The question was posed in an article from The Muslim Times (which features such articles as A challenge for Dawkins: Where did carbon come from? and Conversion of Mr. Bean to Islam?)
Recently some atheists at the LSE Freshers day were asked by university authorities to remove T-shirts depicting the Prophets Jesus and Muhammad (peace be upon them both) sharing a beer together. Well, to be more exact, they were asked to remove “Jesus and Mo” cartoon t-shirts, where “Jesus” is depicted as a cartoon caricature of the real Prophet Jesus (peace be upon him) and “Mo” is ostensibly a ‘body double’ of Prophet Muhammad (peace be upon him).
Such conflicts are proliferating, and present an interesting challenge to our democratic society in the UK: do atheists have the right to offend Muslims?
On the face of it, this may seem a simple question, and most people probably will start reading this article with a fixed opinion on the issue. But it’s actually a rather complicated question!
That’s pretty much the meat of the article, and it trails off into a few more bland paragraphs. The author shies away from giving any suggestion of an answer, I suspect because reasonable people already know the answer: First, it’s the wrong question, and Second, when you ask the REAL question — “Do Muslims (or any other religious group) ever have the right to use ‘I’m offended!’ as a clinching argument to restrict the freedom of expression of others in public spaces”? — the answer is No, or at least, They Apparently Do But They Damned Well Shouldn’t.
The original incident was described on the website of the National Secular Society:
A row over free expression has broken out at the London School of Economics after members of the LSESU Atheist, Secularist and Humanist Student Society were told they would be physically removed from the annual Freshers’ Fair unless they covered up t-shirts deemed “offensive”.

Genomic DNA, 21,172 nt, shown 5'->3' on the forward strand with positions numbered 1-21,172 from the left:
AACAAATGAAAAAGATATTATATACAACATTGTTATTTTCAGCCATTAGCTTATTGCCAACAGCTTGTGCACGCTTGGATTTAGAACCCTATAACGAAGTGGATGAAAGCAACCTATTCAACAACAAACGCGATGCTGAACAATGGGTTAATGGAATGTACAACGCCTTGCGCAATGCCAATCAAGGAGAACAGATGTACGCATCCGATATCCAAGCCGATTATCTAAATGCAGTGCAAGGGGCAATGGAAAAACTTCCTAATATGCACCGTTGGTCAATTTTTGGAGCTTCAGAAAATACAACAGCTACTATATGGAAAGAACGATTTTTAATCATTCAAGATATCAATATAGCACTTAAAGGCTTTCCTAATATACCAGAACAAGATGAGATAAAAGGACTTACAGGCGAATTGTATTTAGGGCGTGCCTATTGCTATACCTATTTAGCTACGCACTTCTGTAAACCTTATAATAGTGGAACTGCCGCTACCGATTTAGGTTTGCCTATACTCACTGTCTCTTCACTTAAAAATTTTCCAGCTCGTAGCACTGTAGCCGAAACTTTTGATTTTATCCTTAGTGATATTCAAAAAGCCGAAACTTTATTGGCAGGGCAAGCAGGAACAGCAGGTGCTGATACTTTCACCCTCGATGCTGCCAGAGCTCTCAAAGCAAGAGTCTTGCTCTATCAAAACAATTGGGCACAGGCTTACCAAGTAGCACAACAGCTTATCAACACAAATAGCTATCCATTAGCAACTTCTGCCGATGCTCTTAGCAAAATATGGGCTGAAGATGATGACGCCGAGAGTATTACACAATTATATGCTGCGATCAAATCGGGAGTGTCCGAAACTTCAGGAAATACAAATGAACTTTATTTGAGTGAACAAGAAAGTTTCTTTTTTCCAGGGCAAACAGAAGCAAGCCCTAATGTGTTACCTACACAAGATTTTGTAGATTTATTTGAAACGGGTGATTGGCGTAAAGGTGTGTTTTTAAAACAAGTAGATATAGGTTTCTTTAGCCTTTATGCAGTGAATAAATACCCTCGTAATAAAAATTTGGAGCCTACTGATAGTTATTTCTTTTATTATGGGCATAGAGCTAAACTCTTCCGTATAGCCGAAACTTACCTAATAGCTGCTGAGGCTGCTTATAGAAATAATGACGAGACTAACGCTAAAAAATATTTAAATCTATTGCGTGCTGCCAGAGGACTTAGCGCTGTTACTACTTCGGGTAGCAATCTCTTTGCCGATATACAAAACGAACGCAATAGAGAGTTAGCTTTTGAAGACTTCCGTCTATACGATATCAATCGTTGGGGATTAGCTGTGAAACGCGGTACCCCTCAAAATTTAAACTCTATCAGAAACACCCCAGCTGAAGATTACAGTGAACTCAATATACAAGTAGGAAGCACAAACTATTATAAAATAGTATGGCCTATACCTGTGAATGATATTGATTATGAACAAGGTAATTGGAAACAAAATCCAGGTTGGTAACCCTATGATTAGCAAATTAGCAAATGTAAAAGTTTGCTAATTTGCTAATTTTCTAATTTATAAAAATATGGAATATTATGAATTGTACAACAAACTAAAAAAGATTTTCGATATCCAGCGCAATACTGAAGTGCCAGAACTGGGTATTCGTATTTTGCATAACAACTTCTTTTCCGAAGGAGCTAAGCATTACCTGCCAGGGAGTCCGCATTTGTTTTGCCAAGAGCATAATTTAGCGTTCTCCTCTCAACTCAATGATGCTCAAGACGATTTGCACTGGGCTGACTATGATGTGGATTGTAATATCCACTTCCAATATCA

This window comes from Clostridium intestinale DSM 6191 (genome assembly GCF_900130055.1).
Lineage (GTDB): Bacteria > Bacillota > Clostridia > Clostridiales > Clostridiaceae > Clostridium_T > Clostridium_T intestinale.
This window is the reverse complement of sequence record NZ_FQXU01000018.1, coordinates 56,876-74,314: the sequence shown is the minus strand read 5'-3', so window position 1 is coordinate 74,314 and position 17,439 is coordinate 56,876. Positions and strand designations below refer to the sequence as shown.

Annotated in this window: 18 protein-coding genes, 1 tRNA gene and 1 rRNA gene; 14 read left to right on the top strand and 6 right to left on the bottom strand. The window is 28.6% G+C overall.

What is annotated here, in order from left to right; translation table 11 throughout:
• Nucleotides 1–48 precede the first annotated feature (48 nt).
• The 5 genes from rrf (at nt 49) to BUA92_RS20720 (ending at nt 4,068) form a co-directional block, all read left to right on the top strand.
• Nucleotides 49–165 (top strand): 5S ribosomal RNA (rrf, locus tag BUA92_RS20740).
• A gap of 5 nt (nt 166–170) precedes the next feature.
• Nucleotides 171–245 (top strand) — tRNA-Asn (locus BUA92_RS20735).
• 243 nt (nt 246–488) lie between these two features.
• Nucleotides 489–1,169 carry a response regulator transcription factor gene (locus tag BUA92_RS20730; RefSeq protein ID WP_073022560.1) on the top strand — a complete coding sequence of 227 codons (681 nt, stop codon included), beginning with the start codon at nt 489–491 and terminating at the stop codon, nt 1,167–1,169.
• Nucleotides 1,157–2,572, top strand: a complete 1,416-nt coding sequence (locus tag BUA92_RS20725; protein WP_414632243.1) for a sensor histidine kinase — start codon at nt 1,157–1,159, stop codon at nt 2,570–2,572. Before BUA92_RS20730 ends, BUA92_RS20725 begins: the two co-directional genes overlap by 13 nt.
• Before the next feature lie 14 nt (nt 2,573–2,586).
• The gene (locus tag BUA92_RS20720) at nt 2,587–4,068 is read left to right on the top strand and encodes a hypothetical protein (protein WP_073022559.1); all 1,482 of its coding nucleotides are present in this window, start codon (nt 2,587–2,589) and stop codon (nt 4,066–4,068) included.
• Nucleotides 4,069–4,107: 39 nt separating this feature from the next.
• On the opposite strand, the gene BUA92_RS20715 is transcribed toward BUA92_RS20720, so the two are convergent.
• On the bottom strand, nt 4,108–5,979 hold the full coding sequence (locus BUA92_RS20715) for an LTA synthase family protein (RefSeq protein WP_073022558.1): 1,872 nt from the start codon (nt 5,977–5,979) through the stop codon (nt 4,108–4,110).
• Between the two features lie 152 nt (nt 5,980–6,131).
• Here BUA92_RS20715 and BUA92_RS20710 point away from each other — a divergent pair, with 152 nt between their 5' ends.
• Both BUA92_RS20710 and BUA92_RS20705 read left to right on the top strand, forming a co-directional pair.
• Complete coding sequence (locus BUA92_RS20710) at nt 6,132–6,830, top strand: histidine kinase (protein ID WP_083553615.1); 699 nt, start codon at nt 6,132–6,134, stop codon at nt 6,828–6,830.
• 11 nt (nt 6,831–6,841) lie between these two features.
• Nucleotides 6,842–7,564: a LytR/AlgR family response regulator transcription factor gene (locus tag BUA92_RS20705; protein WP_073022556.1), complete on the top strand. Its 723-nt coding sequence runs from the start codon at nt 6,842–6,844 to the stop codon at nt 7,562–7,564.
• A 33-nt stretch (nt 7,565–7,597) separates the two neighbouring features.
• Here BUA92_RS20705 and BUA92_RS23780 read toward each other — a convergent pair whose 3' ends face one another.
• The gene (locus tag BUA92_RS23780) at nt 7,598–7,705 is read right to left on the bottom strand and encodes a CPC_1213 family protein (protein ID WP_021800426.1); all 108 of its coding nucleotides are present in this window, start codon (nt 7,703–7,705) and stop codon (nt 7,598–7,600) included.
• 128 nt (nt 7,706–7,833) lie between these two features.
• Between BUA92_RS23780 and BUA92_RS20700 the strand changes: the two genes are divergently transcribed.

We reject in the strongest possible terms that by wearing a non-violent, non-racist t-shirt we would harass other students or create an “offensive environment”. We reject completely that we were not behaving in an “orderly or responsible manner”. In fact, when faced with the entirely unreasonable request to change or cover up our clothing, we remained calm and asked for clarification on what rules or regulations we were alleged to be in breach of. Even though we completely disagreed with the instructions of the LSE, we still complied, making clear that we would challenge this decision through the appropriate procedures.
As much as we respect and defend the rights of others to wear whatever they choose to wear, we claim this right for ourselves. Our right to free expression and participation in the LSE student community is being curtailed for no other reason than that we are expressing views that are not shared by others. The t-shirts worn are harmless satirical depictions of fictitious religious figures and certainly cannot be considered intimidating, hostile, degrading, humiliating or offensive to anyone by even the most stringent standards.”
The LSESU Atheist, Secularist and Humanist Student Society is in the right here, and in the just world they’re working to create, the deeper question of freedom of expression — whether it involved Muslims or some other religious group — would never come up.
But in this case, a religious group complained of supposed intimidation and the university rolled over and REALLY intimidated this other, non-religious, group.
On a side note, The Muslim Times, which calls itself “A Blog to Foster Universal Brotherhood,” says on its About Us page:
We want to applaud the good writings of all the Muslims, the Christians, the Jews, the agnostics and the atheists and others, by sharing them with our readers.
So, hey, maybe I’ll be published on there someday. Because they’re all over that brotherhood thing.